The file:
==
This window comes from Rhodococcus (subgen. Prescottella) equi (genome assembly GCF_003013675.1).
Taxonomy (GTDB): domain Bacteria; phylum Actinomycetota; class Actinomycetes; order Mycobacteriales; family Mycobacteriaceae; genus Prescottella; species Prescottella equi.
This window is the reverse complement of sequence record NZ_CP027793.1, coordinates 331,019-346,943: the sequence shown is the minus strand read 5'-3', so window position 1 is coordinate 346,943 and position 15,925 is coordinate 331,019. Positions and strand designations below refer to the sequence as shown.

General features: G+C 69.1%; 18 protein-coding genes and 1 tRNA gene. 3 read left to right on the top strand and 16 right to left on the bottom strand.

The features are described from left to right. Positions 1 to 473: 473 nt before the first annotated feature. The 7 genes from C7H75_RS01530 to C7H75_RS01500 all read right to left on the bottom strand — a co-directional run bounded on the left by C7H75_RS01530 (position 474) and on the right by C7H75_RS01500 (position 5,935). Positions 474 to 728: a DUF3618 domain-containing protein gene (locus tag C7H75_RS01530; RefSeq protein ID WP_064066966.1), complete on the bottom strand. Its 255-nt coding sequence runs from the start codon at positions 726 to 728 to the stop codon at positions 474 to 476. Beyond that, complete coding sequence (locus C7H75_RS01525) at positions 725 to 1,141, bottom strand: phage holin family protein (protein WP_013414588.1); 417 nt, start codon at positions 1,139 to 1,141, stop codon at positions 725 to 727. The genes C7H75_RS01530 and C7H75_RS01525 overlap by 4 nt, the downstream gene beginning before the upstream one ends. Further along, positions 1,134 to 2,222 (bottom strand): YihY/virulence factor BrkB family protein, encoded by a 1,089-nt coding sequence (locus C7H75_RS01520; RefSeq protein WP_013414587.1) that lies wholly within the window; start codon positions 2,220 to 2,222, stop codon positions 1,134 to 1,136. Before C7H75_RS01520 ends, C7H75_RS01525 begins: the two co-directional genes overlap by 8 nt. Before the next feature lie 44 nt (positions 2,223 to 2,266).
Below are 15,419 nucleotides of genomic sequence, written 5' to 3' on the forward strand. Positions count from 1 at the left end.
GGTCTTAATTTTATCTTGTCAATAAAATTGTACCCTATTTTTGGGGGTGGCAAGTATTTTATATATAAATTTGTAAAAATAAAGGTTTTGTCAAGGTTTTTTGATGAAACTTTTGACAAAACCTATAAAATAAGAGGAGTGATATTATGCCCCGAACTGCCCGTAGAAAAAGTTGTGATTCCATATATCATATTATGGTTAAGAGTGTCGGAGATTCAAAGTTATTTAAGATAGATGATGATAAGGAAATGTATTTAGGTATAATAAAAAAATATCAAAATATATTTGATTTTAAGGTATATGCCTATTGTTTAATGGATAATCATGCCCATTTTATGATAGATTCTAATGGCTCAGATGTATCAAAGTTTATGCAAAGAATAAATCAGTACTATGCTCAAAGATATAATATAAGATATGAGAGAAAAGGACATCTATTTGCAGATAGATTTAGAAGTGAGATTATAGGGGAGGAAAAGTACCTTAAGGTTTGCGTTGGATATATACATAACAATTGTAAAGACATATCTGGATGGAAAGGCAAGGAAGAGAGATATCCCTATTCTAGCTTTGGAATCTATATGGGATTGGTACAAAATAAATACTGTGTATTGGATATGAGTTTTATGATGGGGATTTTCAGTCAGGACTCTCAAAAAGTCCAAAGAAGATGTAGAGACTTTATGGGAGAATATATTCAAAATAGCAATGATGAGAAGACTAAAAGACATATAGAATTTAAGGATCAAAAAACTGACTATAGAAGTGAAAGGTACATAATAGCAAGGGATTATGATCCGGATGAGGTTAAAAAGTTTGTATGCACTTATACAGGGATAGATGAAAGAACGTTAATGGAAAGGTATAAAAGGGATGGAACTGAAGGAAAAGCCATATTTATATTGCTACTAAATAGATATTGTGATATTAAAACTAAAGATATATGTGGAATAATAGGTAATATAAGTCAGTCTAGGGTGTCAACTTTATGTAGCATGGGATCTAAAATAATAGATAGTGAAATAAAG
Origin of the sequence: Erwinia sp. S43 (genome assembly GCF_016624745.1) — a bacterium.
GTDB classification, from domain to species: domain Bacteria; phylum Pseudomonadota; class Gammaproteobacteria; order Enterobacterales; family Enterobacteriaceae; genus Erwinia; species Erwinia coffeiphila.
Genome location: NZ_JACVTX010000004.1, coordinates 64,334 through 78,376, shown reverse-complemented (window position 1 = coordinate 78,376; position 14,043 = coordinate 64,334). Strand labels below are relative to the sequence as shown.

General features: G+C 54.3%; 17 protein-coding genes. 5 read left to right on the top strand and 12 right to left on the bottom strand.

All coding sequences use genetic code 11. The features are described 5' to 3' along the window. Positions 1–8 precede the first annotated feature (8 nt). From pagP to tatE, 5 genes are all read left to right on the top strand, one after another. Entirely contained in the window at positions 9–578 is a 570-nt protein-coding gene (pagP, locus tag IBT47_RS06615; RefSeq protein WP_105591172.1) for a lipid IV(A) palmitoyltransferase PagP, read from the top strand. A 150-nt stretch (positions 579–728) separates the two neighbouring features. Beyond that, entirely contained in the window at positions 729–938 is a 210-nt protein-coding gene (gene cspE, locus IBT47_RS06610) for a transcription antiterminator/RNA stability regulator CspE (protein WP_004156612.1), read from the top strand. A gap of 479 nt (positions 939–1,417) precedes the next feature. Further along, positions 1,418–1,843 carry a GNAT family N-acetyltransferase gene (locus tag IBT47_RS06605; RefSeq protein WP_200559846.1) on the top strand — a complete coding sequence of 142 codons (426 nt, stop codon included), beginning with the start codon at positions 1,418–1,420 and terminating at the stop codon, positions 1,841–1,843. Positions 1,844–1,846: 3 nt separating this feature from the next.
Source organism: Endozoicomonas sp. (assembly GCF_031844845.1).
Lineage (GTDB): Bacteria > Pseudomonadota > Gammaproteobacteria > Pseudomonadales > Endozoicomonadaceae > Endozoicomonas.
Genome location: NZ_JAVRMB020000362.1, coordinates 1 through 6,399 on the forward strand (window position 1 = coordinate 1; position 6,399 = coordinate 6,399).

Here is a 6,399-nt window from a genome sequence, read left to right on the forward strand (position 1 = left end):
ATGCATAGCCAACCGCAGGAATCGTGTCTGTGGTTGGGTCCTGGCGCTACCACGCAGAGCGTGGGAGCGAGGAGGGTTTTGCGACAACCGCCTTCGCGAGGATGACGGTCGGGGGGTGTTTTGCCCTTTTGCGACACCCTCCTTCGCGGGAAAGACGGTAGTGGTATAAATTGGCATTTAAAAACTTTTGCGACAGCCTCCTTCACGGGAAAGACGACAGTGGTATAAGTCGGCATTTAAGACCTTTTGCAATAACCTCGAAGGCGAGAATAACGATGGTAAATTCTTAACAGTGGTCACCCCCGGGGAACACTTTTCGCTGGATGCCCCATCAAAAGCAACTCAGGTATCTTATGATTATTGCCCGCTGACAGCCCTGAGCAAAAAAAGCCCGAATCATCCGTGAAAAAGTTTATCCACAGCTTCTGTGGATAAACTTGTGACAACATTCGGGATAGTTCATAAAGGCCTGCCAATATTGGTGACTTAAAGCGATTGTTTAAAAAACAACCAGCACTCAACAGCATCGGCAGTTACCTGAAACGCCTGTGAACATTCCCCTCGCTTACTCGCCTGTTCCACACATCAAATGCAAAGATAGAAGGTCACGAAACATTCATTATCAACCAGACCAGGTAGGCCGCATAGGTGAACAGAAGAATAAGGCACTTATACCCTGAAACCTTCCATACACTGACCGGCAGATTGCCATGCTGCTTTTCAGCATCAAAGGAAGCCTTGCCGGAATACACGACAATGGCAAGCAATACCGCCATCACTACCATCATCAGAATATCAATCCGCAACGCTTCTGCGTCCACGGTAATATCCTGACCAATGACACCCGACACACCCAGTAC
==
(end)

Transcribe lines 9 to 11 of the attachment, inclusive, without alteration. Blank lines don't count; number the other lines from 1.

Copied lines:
GTDB classification, from domain to species: domain Bacteria; phylum Pseudomonadota; class Gammaproteobacteria; order Enterobacterales; family Enterobacteriaceae; genus Erwinia; species Erwinia coffeiphila.
Genome location: NZ_JACVTX010000004.1, coordinates 64,334 through 78,376, shown reverse-complemented (window position 1 = coordinate 78,376; position 14,043 = coordinate 64,334). Strand labels below are relative to the sequence as shown.

General features: G+C 54.3%; 17 protein-coding genes. 5 read left to right on the top strand and 12 right to left on the bottom strand.